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Chicago presents three options for Soldier Field revamp

Chicago Mayor Lori Lightfoot has announced proposals for a major renovation of Soldier Field, home of the Chicago Bears, as the NFL team explores plans to build a new stadium in Arlington Heights.

Lightfoot has proposed three options, which have been developed by Landmark Development, its president Bob Dunn and a wider team of stadium engineers, designers and financial experts.

The first option proposes a fully enclosed stadium by rebuilding both endzones with columns that can support a dome structure, while the second option centres on rebuilding both endzones with columns to make the stadium “dome-ready”.

The third option would be to modify Soldier Field into a multi-purpose stadium better suited for football (soccer) while improving its flexibility to accommodate major concerts and a range of events.

The City of Chicago said the first two options would make Soldier Field a “top-tier NFL stadium” and provide the Bears with a “tremendous opportunity” to fulfil their vision. All three options include major programmatic changes and concourse space improvements, while preserving the historical elements of Soldier Field.

The cost of each option will be refined based on a finalised scope, but it is anticipated they will range from $900m (£749m/€883m) to $2.2bn, which the city notes is considerably less than any new stadium would cost. According to the city, the cost benefit to the Bears of improving Soldier Field versus developing a new stadium on an alternate site is anticipated to be at least $1bn to $1.5bn.

The proposals outlined by the city would see the seated capacity at Soldier Field increase from 61,500 to 70,000, including additional fan activation areas. The number of traditional suites would also increase from 133 to 140, while six new major club and experiential areas would be added.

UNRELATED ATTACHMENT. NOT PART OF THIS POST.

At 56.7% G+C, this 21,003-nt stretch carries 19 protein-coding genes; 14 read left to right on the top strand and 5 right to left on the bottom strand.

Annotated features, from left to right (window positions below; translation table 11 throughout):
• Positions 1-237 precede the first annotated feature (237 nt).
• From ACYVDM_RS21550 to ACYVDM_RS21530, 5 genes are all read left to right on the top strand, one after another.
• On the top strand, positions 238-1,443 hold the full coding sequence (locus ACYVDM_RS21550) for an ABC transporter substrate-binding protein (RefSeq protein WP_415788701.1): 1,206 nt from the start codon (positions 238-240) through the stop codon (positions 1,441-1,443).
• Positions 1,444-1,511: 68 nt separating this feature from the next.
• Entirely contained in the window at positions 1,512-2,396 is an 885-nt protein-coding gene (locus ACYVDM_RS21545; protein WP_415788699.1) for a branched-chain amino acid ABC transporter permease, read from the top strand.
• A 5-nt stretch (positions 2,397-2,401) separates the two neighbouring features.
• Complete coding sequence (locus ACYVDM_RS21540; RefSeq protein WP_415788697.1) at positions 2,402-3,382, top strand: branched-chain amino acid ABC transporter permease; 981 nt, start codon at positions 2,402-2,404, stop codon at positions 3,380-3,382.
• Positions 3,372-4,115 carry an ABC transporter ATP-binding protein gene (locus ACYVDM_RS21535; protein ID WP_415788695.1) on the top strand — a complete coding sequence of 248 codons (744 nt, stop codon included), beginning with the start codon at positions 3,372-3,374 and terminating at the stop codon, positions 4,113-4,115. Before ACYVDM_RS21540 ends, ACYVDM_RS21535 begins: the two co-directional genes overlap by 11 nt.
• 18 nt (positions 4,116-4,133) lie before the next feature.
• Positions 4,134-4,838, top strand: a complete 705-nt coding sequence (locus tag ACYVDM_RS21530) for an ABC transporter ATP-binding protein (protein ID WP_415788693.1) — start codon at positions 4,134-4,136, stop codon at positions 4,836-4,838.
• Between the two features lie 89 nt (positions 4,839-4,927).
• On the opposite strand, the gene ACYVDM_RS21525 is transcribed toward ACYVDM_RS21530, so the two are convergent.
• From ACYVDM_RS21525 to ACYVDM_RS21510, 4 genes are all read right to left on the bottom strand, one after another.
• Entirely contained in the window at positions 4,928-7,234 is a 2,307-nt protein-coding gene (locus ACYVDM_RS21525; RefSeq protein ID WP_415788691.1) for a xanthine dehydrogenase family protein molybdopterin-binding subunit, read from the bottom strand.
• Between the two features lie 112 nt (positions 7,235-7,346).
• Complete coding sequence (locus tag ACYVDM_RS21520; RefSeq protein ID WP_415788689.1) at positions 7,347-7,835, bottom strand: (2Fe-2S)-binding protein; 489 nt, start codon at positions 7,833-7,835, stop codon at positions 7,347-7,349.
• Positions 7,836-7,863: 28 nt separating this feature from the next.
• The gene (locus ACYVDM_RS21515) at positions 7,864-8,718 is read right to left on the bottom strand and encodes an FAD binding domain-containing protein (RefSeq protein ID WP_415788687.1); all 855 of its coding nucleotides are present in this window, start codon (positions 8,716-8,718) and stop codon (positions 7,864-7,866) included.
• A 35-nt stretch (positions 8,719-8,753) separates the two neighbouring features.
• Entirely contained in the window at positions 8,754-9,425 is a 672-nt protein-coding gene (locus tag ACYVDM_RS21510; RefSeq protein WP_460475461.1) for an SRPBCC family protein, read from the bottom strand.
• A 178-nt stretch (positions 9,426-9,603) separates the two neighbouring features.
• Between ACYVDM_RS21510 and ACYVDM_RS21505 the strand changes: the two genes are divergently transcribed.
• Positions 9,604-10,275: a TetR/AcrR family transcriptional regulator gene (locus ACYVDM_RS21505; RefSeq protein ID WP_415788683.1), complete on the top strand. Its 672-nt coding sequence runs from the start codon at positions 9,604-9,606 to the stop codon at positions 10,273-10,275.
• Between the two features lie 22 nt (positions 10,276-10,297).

The stadium’s food and beverage square footage would also quadruple from 50,000 to 200,000. Other features would include more secondary club and activation areas, more opportunities for major sponsorships and naming rights, and more flexible event space and multi-purpose venues.

“An improved Soldier Field will deliver a world-class visitor experience,” said Lightfoot. “Furthermore, any of these proposed renovations will allow Soldier Field to retain its role as an economic engine for Chicago for years to come, as these changes will allow us to keep bringing sports, music and other exciting events to our city.”

The proposals outlined by the city would also incorporate the lakefront Museum Campus on which Soldier Field sits. The Chicago Sun-Times reports that Dunn, who has worked on several NFL stadium projects in the past, is planning on building a $20bn high-rise community next to Soldier Field.

In March, it was reported that the Bears were working with Manica Architecture as the team explores the possibility of building a new stadium on the site of Arlington International Racecourse.

The Bears signed a $197m purchase agreement for Arlington International Racecourse in September. The agreement covers the entire Arlington Park land parcel in the Village of Arlington Heights.

The Bears submitted a bid for the racecourse last June, with Lightfoot describing the move as “clearly a negotiating tactic” amid talk over the team’s long-term future at Soldier Field.

Soldier Field is the oldest stadium in the NFL having opened in 1924. With a capacity of 61,500, it is also the smallest in the league.

Images: City of Chicago